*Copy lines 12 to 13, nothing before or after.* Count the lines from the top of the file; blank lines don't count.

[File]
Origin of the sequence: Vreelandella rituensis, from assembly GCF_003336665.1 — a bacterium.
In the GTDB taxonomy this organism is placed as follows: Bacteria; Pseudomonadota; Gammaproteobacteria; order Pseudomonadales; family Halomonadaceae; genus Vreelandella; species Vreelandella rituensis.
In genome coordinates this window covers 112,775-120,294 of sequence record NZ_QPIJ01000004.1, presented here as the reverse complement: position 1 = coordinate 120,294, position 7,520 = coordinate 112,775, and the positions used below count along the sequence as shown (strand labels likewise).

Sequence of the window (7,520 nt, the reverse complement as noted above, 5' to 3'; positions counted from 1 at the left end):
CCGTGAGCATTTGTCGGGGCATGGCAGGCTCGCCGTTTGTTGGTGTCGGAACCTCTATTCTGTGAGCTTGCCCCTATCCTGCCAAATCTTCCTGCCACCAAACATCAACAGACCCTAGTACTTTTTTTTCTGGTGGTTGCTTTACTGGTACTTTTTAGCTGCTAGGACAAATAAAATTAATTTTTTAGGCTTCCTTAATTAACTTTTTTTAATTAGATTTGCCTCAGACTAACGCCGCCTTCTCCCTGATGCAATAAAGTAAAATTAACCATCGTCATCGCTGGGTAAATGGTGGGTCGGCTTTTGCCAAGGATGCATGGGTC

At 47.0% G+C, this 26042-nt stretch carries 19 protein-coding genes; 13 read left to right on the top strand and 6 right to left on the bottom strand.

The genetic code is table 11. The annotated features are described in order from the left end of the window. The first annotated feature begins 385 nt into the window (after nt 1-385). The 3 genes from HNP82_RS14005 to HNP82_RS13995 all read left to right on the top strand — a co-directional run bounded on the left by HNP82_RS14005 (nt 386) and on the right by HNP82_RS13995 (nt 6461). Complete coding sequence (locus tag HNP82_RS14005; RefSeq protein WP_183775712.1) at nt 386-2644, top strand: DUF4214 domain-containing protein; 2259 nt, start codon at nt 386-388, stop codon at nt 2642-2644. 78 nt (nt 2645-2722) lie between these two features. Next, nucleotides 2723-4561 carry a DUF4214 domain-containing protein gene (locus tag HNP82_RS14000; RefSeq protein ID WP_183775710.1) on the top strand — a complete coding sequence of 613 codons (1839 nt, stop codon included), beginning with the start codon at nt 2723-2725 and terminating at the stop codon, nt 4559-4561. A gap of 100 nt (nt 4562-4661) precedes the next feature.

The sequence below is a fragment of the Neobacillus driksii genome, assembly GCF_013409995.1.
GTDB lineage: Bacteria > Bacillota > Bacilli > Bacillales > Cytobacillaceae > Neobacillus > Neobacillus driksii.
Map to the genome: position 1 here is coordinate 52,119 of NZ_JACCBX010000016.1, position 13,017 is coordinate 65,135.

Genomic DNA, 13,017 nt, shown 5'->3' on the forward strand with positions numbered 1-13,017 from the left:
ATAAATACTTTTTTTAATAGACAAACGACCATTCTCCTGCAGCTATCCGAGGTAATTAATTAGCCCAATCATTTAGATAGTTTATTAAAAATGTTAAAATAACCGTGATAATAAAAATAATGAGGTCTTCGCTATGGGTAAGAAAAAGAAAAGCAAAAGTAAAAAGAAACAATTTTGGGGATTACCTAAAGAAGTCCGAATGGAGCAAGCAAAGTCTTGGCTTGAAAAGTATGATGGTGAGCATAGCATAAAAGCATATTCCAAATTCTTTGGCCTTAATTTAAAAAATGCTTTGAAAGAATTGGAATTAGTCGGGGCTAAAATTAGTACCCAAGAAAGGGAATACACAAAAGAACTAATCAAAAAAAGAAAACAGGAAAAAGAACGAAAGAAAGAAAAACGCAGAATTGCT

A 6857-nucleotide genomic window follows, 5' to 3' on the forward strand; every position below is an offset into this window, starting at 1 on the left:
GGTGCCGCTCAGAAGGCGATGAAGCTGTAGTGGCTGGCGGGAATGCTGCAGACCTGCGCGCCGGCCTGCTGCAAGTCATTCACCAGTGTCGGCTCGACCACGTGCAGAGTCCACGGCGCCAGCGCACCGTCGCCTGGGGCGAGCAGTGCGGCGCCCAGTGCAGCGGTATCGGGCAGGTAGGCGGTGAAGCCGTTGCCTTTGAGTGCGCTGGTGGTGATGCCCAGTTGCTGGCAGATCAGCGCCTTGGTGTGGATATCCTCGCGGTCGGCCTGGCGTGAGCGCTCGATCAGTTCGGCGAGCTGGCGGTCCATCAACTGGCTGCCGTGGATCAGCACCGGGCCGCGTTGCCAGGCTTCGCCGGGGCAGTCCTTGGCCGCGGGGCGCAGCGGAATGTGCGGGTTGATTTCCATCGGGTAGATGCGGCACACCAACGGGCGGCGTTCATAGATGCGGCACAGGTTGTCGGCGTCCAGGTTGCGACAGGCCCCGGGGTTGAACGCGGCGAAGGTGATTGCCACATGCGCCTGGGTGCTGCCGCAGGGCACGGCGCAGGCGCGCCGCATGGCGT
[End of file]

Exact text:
ATAAATACTTTTTTTAATAGACAAACGACCATTCTCCTGCAGCTATCCGAGGTAATTAATTAGCCCAATCATTTAGATAGTTTATTAAAAATGTTAAAATAACCGTGATAATAAAAATAATGAGGTCTTCGCTATGGGTAAGAAAAAGAAAAGCAAAAGTAAAAAGAAACAATTTTGGGGATTACCTAAAGAAGTCCGAATGGAGCAAGCAAAGTCTTGGCTTGAAAAGTATGATGGTGAGCATAGCATAAAAGCATATTCCAAATTCTTTGGCCTTAATTTAAAAAATGCTTTGAAAGAATTGGAATTAGTCGGGGCTAAAATTAGTACCCAAGAAAGGGAATACACAAAAGAACTAATCAAAAAAAGAAAACAGGAAAAAGAACGAAAGAAAGAAAAACGCAGAATTGCT

A 6857-nucleotide genomic window follows, 5' to 3' on the forward strand; every position below is an offset into this window, starting at 1 on the left: